Photo: Dr. Xinqi Dong (photo courtesy GSA)
ORLANDO, Fla.–Filial piety has been part of the Chinese tradition for centuries, but would it have changed after the Chinese immigrated oversea? Are there any differences in practicing and reflecting filial piety? Are there cultural conflicts in American society?
According to the United States Census Bureau, the Chinese immigrants population in the U.S. has increased from nearly 400,000 in 1980 to over 2 million in 2013. Forty percent of them entered the U.S. after 2000.
“Many of the new immigrants are older adults who were brought to this country by their children who live here”, said Xinqi Dong, MD, director of Chinese Health, Aging and Policy Program at Rush University in Chicago.
For the seniors, they are happy to be reunited with their children. They help take care of the grandchildren in exchange for old age support and care. While grandparenthood is keeping them active and bringing joy to their lives, they are facing immigration-related stress and caregiving stress.
PINE Study’s 3,100 Chinese Elders
Dong is the lead researcher of The PINE Study — a comprehensive health and wellbeing assessment of more than 3,100 Chinese older adults in the greater Chicago area. His team of researchers formed academic-community partnership, dedicated to improving the health and quality of life of the Chinese aging population through education, research, service and community engagement.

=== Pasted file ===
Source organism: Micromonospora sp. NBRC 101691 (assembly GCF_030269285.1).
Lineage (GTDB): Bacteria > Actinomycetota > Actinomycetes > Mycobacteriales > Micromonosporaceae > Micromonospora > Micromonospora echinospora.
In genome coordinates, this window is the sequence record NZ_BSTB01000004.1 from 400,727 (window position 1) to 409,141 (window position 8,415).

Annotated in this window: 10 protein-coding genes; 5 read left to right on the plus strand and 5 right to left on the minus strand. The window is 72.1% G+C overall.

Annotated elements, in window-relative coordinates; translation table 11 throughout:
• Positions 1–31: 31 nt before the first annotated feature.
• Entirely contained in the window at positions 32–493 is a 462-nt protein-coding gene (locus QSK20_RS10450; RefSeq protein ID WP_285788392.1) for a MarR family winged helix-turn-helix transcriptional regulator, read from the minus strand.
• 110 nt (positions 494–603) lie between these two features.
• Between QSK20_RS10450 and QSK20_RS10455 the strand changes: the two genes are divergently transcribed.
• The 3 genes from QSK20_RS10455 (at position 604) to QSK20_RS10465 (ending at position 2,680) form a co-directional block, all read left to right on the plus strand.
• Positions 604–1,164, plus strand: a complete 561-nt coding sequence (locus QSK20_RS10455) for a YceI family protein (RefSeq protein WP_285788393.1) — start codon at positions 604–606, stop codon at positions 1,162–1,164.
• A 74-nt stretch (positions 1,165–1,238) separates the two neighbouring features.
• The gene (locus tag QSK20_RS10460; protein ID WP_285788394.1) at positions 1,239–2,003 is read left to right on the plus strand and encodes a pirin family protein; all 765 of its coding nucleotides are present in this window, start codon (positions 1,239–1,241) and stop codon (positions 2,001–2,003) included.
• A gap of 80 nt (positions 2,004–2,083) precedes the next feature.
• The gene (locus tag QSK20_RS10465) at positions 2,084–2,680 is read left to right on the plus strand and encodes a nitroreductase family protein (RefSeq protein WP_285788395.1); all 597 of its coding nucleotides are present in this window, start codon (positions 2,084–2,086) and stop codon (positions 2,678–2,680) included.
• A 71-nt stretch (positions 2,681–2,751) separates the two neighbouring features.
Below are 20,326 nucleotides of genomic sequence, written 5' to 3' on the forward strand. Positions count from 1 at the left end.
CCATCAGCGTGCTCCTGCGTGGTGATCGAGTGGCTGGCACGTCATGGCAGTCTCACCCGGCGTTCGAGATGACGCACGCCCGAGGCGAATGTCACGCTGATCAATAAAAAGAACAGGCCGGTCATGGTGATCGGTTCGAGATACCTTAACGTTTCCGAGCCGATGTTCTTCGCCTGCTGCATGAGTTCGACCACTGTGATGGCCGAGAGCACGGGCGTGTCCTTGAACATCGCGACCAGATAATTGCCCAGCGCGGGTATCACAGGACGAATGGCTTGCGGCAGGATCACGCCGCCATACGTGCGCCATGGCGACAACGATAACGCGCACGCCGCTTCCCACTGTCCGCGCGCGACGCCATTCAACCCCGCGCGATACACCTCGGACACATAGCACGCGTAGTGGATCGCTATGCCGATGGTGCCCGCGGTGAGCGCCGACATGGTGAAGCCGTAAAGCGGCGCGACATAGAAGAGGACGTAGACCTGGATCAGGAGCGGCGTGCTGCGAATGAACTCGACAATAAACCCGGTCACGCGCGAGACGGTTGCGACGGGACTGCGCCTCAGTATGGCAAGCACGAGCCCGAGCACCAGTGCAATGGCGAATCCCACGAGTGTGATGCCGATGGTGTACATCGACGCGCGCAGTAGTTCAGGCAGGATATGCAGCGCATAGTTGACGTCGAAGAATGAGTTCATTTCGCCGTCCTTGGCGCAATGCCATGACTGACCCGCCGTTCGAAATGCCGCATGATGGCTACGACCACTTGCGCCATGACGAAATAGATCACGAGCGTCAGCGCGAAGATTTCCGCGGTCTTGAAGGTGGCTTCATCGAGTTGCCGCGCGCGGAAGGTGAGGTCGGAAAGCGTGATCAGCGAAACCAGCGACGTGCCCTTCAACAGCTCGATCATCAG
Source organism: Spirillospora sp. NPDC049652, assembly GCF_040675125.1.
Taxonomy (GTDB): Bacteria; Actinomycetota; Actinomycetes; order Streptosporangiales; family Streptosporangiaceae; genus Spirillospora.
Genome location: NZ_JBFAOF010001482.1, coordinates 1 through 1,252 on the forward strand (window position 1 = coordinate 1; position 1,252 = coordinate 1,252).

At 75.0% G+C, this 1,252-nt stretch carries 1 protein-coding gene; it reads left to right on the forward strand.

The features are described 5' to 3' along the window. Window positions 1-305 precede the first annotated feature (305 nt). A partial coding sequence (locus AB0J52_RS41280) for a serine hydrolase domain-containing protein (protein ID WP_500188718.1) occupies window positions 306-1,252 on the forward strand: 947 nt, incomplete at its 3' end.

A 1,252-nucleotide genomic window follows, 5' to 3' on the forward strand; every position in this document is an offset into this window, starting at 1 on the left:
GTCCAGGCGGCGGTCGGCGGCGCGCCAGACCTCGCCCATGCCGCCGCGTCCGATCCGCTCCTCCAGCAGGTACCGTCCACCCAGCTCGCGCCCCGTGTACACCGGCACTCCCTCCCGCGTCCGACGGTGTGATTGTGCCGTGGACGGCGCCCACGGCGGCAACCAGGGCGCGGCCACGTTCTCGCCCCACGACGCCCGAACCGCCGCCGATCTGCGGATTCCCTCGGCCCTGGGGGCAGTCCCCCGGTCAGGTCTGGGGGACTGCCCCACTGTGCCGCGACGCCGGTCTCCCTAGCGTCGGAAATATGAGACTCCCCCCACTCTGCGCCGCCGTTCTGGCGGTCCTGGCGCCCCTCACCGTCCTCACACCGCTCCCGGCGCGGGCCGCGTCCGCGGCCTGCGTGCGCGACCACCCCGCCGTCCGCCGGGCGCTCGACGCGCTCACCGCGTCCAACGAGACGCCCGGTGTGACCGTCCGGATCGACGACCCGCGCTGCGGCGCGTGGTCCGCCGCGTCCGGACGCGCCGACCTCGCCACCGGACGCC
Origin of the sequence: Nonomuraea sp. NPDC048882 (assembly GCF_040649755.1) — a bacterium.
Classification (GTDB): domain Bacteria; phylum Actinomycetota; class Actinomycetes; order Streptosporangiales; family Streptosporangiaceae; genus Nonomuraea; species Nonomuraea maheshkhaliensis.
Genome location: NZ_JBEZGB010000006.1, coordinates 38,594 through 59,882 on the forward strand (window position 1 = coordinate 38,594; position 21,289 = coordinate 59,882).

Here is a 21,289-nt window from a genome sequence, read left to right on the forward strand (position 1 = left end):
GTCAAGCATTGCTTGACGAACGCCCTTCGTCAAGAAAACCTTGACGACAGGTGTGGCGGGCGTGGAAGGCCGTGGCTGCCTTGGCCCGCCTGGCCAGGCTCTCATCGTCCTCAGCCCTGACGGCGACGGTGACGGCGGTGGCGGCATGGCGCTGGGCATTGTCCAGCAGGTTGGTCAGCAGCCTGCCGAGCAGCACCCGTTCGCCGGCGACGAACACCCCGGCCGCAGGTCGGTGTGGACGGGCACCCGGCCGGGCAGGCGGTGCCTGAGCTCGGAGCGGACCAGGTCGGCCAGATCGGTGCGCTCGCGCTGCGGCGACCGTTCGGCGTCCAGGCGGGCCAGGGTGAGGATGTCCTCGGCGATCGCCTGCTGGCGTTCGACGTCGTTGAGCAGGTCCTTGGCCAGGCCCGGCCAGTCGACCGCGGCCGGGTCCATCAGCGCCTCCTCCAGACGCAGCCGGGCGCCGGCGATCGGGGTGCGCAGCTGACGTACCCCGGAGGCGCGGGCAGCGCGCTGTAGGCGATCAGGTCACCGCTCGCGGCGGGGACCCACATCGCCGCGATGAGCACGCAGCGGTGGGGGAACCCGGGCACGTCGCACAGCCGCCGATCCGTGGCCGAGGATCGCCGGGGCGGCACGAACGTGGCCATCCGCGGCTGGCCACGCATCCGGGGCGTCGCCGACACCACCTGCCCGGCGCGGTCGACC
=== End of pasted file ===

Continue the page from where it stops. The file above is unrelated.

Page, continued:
Investigators for the PINE study, which was funded by the National Institutes of Health, interviewed participating elders for two or more hours in their own languages, such as Mandarin, Cantonese, Taiwanese and Taishanese.
The results of the PINE Study were published in GSA’s peer-reviewed Journals of Gerontology, Series A: Biological Sciences and Medical Sciences.
Dong and his research team for the PINE Study (the acronym is from the Population study of ChINese Elderly) found that when it comes to filial piety, parents may expect more affectionate care than material support.
For adult children, when their quality of life is better, they tend to offer more financial support to their father; while mothers may require more of other types of filial piety.
Although filial piety has been part of the Chinese tradition virtues, many ask today how well is it passed along to the next generation and in a new culture? The way that second or third generation Chinese American perceive filial piety remains unclear. Dong added, filial piety is not only about how much time you spend with your parents, but the quality of how that time is spent, as well.
Dong was chosen by the Gerontological Society of America (GSA) as the 2015 recipient of the Joseph T. Freeman Award.
This honor, given annually, is a lectureship in geriatrics and is awarded to a prominent physician in the field of aging — both in research and practice. The award was presented recently at GSA’s 68th Annual Scientific Meeting in Orlando, Florida. The winner traditionally presents a lecture at the Annual Scientific Meeting the following year.
In 2011, Dong also received GSA’s equally prestigious Maxwell A. Pollack Award for Productive Aging.
His research focuses on the epidemiological studies of elder abuse and neglect both in the U.S. and China, with particular emphasis on the intersections of violence, culture and health outcomes.
Dong actively works with Chinese communities to promote understanding and civic engagement on the issues of elder abuse and neglect through innovative culturally and linguistically appropriate ways. He currently serves on the board of directors for the Chinese American Service League, the largest social services organization in the Midwest serving the needs of Chinese population.
Geoff Chin originally wrote this article in Chinese for American Commercial News with support from the Journalists in Aging Fellowships, a program of New America Media and the Gerontological Society of America, sponsored by The Commonwealth Fund.